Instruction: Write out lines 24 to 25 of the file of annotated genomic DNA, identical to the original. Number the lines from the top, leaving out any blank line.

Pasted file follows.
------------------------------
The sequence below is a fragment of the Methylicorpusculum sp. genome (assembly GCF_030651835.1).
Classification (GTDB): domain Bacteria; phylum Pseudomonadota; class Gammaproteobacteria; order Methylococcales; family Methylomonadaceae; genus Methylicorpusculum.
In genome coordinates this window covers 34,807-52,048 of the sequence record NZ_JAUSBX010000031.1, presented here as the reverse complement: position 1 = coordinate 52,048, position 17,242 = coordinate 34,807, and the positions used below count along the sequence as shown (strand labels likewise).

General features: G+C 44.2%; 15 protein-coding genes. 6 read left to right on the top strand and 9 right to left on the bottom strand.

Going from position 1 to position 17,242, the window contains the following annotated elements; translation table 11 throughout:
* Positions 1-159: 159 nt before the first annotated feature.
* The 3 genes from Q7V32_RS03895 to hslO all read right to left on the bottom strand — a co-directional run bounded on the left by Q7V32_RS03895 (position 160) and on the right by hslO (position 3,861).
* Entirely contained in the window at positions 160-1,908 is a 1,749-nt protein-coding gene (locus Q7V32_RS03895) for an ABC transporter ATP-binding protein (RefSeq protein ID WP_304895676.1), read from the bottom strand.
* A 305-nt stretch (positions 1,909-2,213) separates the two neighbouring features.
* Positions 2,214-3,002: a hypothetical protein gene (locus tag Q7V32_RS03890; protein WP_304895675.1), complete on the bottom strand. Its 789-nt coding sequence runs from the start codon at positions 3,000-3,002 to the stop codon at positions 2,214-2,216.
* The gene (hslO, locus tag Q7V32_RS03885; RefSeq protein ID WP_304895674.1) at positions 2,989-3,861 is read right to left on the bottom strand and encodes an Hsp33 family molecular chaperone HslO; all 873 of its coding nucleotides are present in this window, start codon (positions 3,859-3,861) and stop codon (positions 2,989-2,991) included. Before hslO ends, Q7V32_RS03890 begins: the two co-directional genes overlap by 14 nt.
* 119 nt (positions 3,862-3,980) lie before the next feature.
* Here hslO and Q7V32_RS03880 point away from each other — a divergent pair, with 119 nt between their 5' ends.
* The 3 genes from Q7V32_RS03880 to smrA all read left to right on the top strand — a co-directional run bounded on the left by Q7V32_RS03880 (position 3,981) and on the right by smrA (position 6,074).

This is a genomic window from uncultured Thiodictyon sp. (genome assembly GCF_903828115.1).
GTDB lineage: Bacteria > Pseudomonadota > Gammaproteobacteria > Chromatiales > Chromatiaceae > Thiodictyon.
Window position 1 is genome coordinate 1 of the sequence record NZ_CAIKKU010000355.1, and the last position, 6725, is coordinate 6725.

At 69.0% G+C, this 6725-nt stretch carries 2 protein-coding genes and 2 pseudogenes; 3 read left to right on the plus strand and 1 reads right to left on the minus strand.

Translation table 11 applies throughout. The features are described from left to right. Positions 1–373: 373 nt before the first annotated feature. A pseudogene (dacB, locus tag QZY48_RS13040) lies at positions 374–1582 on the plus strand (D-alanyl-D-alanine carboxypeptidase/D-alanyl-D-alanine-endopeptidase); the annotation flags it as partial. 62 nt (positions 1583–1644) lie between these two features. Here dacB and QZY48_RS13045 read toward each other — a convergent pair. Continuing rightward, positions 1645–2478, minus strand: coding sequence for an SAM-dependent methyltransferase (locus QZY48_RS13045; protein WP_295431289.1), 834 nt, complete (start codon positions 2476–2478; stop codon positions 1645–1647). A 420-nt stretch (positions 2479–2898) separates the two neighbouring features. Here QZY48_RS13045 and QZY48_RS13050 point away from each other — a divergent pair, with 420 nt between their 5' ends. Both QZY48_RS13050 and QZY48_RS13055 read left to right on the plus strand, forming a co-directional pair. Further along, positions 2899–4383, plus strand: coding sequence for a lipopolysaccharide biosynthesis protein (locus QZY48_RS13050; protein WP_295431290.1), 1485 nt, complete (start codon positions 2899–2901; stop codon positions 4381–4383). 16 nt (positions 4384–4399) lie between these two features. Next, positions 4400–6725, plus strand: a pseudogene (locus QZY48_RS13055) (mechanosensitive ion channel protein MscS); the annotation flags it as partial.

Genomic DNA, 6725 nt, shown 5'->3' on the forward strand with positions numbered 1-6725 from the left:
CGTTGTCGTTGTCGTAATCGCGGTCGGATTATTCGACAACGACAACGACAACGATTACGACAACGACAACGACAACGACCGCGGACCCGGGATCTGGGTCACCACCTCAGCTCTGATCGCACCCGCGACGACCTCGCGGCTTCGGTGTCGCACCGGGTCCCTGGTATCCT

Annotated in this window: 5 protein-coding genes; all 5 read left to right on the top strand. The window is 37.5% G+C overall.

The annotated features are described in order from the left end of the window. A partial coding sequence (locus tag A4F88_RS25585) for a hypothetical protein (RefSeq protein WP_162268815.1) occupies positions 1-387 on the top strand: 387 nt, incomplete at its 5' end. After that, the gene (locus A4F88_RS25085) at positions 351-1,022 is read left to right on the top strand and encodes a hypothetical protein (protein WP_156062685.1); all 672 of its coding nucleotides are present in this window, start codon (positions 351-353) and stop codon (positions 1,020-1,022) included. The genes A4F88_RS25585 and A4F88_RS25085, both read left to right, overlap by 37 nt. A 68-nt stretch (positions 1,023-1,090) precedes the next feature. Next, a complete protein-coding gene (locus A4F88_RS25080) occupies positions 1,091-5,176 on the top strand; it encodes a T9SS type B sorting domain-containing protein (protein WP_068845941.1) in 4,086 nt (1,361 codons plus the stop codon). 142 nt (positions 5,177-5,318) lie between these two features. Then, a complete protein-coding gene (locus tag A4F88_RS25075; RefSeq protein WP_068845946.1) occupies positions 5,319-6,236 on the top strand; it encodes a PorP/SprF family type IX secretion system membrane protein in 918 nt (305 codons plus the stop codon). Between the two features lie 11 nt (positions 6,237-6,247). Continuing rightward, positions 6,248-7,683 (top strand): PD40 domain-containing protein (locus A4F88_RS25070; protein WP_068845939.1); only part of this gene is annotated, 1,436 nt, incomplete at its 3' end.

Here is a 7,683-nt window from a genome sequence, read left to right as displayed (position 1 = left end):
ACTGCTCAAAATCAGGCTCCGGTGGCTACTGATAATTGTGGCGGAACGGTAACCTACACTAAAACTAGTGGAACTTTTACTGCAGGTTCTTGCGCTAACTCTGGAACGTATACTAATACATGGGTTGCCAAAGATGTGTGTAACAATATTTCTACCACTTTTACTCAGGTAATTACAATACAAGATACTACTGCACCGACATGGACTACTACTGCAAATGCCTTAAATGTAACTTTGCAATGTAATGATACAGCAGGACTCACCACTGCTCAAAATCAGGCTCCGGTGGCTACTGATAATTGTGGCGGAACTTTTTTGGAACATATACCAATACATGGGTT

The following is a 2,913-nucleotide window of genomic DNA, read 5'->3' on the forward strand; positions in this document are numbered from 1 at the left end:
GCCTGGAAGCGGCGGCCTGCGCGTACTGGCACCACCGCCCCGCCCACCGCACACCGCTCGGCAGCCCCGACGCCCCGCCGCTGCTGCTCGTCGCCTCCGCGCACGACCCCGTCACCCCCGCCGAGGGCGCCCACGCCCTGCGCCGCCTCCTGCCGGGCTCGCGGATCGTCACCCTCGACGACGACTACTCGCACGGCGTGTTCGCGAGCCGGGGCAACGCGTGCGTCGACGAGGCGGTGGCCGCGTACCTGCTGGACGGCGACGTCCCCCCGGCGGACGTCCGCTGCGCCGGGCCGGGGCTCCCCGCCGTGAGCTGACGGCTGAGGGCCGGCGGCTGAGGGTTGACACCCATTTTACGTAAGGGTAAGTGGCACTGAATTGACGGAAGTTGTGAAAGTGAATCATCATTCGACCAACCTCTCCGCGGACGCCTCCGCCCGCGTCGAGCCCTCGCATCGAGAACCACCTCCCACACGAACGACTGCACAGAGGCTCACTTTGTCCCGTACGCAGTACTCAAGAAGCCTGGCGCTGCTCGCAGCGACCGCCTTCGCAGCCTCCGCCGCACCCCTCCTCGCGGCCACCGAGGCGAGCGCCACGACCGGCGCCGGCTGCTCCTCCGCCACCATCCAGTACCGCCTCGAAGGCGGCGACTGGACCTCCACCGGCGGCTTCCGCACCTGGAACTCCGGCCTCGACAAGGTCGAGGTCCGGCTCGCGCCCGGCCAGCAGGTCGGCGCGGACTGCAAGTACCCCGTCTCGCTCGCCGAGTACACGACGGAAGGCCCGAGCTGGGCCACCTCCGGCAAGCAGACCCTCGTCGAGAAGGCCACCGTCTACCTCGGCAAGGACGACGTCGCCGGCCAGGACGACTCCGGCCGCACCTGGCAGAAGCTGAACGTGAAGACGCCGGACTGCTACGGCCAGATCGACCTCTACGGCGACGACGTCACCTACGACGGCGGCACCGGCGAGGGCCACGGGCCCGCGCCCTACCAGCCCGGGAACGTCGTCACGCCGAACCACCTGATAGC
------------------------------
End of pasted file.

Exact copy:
Here is a 7,683-nt window from a genome sequence, read left to right as displayed (position 1 = left end):
ACTGCTCAAAATCAGGCTCCGGTGGCTACTGATAATTGTGGCGGAACGGTAACCTACACTAAAACTAGTGGAACTTTTACTGCAGGTTCTTGCGCTAACTCTGGAACGTATACTAATACATGGGTTGCCAAAGATGTGTGTAACAATATTTCTACCACTTTTACTCAGGTAATTACAATACAAGATACTACTGCACCGACATGGACTACTACTGCAAATGCCTTAAATGTAACTTTGCAATGTAATGATACAGCAGGACTCACCACTGCTCAAAATCAGGCTCCGGTGGCTACTGATAATTGTGGCGGAACTTTTTTGGAACATATACCAATACATGGGTT